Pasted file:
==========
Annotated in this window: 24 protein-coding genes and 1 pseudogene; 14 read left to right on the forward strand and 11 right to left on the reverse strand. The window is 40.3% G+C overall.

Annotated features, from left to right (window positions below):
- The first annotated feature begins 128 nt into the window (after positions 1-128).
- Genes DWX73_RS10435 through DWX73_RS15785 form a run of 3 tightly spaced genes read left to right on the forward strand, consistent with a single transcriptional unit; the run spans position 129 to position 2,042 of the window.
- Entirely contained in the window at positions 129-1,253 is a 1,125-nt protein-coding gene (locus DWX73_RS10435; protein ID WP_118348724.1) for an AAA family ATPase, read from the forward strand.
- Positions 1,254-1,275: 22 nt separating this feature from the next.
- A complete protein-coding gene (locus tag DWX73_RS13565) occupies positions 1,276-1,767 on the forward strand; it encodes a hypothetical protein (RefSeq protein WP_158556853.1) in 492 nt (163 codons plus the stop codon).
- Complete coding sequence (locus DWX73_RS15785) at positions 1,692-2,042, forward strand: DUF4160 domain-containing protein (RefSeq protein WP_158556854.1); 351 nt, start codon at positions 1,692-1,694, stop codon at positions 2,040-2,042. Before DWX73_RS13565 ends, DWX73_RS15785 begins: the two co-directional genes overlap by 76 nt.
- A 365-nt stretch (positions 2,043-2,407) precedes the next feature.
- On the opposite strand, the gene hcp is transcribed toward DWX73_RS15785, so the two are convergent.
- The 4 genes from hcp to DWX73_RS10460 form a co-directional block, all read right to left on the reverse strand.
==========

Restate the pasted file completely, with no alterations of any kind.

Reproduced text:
Annotated in this window: 24 protein-coding genes and 1 pseudogene; 14 read left to right on the forward strand and 11 right to left on the reverse strand. The window is 40.3% G+C overall.

Annotated features, from left to right (window positions below):
- The first annotated feature begins 128 nt into the window (after positions 1-128).
- Genes DWX73_RS10435 through DWX73_RS15785 form a run of 3 tightly spaced genes read left to right on the forward strand, consistent with a single transcriptional unit; the run spans position 129 to position 2,042 of the window.
- Entirely contained in the window at positions 129-1,253 is a 1,125-nt protein-coding gene (locus DWX73_RS10435; protein ID WP_118348724.1) for an AAA family ATPase, read from the forward strand.
- Positions 1,254-1,275: 22 nt separating this feature from the next.
- A complete protein-coding gene (locus tag DWX73_RS13565) occupies positions 1,276-1,767 on the forward strand; it encodes a hypothetical protein (RefSeq protein WP_158556853.1) in 492 nt (163 codons plus the stop codon).
- Complete coding sequence (locus DWX73_RS15785) at positions 1,692-2,042, forward strand: DUF4160 domain-containing protein (RefSeq protein WP_158556854.1); 351 nt, start codon at positions 1,692-1,694, stop codon at positions 2,040-2,042. Before DWX73_RS13565 ends, DWX73_RS15785 begins: the two co-directional genes overlap by 76 nt.
- A 365-nt stretch (positions 2,043-2,407) precedes the next feature.
- On the opposite strand, the gene hcp is transcribed toward DWX73_RS15785, so the two are convergent.
- The 4 genes from hcp to DWX73_RS10460 form a co-directional block, all read right to left on the reverse strand.